Richard Pryor: I Ain't Dead Yet, #*%$#@!! (2003)
Marshalls' Women in Comedy (2002)
The Heroes of Black Comedy (2002)
The 74th Annual Academy Awards (2002)
Host
The Great American History Quiz: America at War (2001)
Beyond Tara: The Extraordinary Life of Hattie McDaniel (2001)
Narrator
Lifetime Presents: Disney's American Teacher Awards (2001)
Presenter
SAG Awards Show (2001)
Performer
The Comedy Store: The E! True Hollywood Story (2001)
The Making of "A Charlie Brown Christmas" (2001)
7th Annual Soul Train Lady of Soul Awards (2001)
Presenter
Independence Day 2001 (2001)
I Love Lucy -- 50th Anniversary Special (2001)
The Kennedy Center: Mark Twain Prize -- Celebrating Whoopi Goldberg (2001)
RuPaul (2001)
Interviewee
AFI's 100 Years... 100 Laughs (2000)
Chuck Jones: Extremes and In-Betweens -- A Life in Animation (2000)
Here's to You, Charlie Brown: 50 Great Years! (2000)
Host
Patrick Swayze (2000)
The 2000 Essence Awards (2000)
Presenter
Jessye Norman Sings For the Healing of AIDS (2000)
Sally Field: Defying Gravity (2000)
Intimate Portrait: Lady Bird Johnson (2000)
Narrator
A Century of Black Cinema (2000)
Stand and Be Counted (2000)
Intimate Portrait: Olympia Dukakis (1999)
Interviewee
Intimate Portrait: Linda Ellerbee (1999)
Narrator
Fall in Love With a Stranger (1999)
Pulp Comics: Caroline Rhea (1999)
The 1999 Essence Awards (1999)
Performer
SAG Awards Show (1999)
Presenter
Zoo Babies With Whoopi Goldberg (1999)
Narration
Funny Flubs & Screw-Ups IV (1999)
Zoo Babies With Whoopi Goldberg (1999)
Presenter
The 71st Annual Academy Awards Presentation (1999)
Host
Inside Hollywood: The Pictures, the People, the Academy Awards (1999)
The Kennedy Center Mark Twain Prize Celebrating the Humor of Richard Pryor (1999)
Performer
The AFI's 100 Years... 100 Stars (1999)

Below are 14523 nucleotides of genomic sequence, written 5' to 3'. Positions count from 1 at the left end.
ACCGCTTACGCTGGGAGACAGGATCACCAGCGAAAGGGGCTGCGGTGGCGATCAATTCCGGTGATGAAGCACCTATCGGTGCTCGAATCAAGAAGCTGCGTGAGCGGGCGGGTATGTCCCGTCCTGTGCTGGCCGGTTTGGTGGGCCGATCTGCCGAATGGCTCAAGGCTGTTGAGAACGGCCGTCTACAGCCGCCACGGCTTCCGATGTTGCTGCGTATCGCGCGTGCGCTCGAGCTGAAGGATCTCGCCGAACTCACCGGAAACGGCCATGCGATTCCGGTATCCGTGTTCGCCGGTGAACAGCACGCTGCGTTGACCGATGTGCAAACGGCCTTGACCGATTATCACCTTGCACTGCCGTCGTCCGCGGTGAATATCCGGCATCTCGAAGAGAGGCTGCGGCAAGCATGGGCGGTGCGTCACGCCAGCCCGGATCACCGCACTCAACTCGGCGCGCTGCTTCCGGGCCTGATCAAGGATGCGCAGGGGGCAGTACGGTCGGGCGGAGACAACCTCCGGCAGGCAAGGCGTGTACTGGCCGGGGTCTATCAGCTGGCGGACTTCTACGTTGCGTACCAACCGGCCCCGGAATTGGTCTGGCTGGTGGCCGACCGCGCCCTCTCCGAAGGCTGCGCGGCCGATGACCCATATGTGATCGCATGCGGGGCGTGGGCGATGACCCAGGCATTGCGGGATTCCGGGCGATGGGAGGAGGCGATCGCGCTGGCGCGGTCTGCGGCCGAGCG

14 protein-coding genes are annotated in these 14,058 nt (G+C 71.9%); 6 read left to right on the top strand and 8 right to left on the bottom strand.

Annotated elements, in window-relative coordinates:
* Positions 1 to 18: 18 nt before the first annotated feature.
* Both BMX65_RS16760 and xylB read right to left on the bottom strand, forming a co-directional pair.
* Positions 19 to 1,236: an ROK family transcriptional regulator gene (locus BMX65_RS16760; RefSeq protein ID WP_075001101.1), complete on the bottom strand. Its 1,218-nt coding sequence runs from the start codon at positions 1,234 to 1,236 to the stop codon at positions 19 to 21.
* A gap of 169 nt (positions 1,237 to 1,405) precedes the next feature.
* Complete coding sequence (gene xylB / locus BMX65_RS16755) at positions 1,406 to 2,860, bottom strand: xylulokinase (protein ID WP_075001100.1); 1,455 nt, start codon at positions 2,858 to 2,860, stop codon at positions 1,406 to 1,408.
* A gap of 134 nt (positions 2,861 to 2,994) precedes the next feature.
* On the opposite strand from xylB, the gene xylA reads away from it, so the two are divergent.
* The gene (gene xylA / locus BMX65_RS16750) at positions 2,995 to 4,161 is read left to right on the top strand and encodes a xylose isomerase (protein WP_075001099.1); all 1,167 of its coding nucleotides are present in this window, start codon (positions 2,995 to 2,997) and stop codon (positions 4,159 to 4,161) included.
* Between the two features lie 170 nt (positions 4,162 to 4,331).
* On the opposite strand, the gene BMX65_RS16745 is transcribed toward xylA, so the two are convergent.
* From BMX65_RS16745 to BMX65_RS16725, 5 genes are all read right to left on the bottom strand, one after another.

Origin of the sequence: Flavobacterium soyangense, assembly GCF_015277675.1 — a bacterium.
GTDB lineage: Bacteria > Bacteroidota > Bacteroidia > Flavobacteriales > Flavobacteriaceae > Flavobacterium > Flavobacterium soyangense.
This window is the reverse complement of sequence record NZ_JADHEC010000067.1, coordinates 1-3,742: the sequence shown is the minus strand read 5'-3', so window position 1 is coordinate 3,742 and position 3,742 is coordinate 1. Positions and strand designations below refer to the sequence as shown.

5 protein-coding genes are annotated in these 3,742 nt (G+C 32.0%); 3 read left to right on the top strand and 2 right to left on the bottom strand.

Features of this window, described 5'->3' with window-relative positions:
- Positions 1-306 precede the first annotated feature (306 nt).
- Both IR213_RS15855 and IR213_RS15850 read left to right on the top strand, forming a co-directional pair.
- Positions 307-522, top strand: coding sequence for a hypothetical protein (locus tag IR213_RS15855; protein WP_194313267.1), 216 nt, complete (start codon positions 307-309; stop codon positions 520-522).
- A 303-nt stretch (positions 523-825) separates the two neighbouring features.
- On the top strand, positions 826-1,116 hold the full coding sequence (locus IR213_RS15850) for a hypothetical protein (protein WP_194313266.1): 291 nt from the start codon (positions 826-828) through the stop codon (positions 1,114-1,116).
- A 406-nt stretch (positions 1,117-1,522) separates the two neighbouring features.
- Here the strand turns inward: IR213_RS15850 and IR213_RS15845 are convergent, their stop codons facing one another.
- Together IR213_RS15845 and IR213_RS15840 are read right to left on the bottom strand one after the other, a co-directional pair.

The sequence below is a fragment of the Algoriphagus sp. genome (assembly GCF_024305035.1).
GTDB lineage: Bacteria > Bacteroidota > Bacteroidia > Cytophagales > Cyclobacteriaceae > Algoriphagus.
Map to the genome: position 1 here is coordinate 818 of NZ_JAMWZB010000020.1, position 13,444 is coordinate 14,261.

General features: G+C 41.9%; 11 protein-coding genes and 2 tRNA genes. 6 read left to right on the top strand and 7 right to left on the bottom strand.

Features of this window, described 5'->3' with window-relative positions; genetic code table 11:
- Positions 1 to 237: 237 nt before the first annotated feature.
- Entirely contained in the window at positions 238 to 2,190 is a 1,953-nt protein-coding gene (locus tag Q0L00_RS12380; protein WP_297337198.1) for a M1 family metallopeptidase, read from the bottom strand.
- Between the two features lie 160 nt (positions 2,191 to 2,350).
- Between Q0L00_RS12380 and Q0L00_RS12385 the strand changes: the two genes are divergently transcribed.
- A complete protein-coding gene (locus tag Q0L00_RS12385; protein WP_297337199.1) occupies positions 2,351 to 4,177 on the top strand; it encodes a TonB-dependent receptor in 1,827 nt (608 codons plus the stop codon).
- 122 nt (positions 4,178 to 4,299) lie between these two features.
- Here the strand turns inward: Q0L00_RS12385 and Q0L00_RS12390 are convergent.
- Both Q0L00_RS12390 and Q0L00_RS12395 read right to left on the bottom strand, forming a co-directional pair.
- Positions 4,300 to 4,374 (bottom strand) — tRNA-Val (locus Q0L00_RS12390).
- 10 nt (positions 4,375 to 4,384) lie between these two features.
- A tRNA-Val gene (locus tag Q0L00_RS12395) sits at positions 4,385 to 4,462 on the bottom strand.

The 26th Annual Daytime Emmy Awards (1999)
Presenter
Hollywood Salutes Jodie Foster: An American Cinematheque Tribute (1999)
A Gala For the President at Ford's Theatre (1998)
Ladies Home Journal's Most Fascinating Women of '98 (1998)
Bob Hope: The Road to the Top (1998)
Narrator
Countdown to Comic Relief 8 (1998)
Interviewee
The 70th Annual Academy Awards (1998)
Presenter
Creating "Ragtime" (1998)
A Very Special Christmas From Washington D.C. (1998)
Comic Relief VIII (1998)
12th Annual Soul Train Music Awards (1998)
Performer
The 24th Annual People's Choice Awards (1998)
Intimate Portrait: Debbie Allen (1997)
Narration
Sports on the Silver Screen (1997)
53rd Presidential Inaugural Gala (1997)
The 51st Annual Tony Awards (1997)
Presenter
Happy Birthday Elizabeth -- A Celebration of Life (1997)
A Charlie Rose Special (1997)
Interviewee
Who Makes You Laugh? 2 (1997)
Comic Relief's 10th Anniversary (1996)
Comic Relief American Comedy Festival (1996)
The 1996 Essence Awards (1996)
The 68th Annual Academy Awards (1996)
Host
Celebrate the Dream: 50 Years of Ebony (1996)
Comic Relief VII (1995)
Planet Hollywood Comes Home (1995)